In this week’s free Deke’s Techniques episode, Deke revisits an old edge-masking project and compares how it would now work in Photoshop CC with the newish Select-and-Mask feature compared to how worked in the old days with the Refine Edge feature. Then he celebrates that the latter is "better" (to his eyes, for this particular project) by taking advantage of the fact that you can still get to good old Refine Edge if you know the secret handshake (provided in our case by rising Photoshop star Jesus Ramirez).
...and using it as a mask to let some foliage grow into the letter spaces, topiary style.
Of course the initial mask needs some refinement to sell the effect of the leaves actually coming out of the wood fence:
These days in Photoshop CC, you’d probably evoke that "replacement" for the old Refine Mask command, the Select-and-Mask Taskspace (are they still calling it that?) It takes over your entire screen and yields different results than before (although it steals Refine Edge’s keyboard shortcut).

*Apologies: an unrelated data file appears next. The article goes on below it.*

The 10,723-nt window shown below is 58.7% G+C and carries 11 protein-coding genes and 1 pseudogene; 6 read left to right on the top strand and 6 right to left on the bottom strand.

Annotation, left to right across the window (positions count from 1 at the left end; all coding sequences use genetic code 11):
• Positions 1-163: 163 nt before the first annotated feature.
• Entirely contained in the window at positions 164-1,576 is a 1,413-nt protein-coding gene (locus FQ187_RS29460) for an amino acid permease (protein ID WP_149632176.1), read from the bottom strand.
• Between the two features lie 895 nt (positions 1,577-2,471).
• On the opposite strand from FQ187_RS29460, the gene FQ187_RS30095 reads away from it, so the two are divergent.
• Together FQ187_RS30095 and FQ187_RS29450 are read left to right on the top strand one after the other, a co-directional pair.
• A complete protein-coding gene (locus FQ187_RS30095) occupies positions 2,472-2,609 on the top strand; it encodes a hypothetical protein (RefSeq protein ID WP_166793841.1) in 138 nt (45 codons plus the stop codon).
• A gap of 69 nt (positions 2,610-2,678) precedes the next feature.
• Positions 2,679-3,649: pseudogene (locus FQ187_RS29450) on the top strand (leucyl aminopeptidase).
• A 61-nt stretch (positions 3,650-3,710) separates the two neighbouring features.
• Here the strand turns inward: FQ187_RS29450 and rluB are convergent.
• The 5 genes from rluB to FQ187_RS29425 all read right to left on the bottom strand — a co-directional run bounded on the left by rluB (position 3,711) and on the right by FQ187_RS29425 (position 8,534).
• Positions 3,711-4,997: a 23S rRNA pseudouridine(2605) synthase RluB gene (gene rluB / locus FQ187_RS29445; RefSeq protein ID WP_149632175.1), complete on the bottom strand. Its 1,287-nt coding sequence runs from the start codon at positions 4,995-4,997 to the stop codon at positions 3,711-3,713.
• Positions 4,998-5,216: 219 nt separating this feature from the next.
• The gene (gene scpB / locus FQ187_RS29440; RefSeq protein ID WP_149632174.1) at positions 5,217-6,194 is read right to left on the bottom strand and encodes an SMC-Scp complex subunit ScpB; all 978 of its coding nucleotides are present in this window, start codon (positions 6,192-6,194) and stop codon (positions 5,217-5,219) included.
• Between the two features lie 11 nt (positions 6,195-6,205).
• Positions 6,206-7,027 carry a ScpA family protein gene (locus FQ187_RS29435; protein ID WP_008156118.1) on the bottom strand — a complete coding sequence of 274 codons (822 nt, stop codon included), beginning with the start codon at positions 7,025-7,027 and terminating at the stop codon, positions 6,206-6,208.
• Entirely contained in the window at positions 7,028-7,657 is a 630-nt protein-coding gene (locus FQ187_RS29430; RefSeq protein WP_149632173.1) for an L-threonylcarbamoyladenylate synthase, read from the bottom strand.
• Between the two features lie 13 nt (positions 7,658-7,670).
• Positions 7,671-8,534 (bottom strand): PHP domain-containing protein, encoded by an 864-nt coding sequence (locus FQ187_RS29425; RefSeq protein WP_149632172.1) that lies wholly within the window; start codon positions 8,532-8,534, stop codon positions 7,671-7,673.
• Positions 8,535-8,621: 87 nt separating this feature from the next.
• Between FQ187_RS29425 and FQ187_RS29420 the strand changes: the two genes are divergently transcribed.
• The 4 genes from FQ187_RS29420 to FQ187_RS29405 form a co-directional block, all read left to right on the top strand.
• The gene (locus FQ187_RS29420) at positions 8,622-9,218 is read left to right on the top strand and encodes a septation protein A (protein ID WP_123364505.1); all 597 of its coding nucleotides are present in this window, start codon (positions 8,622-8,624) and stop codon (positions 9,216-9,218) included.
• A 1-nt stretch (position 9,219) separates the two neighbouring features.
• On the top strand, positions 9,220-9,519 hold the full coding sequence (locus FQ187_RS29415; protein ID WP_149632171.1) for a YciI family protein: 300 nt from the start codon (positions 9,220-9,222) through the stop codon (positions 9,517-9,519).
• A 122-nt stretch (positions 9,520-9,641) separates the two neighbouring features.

Here are the results using Select and Mask with the same settings Deke once plugged into Refine Mask:
And here is what the old Refine Mask feature once accomplished:
And if you, like Deke, think you like the old way better for your particular project, well you’re in luck. Because Adobe didn’t really do away with Refine Edge/Mask so much as hide it behind an inscrutable shortcut-menu combination: If you hold down the Shift key while going through the menu steps to evoke Select and Mask (Select > Select and Mask), up pops this familiar friend:
So if Select and Mask just isn’t doing the trick, check out this old friend and see if that doesn’t just work a little better:
Deke’s Techniques, making sure the old and new schools live harmoniously and rust -free inside your Photoshop tool chest.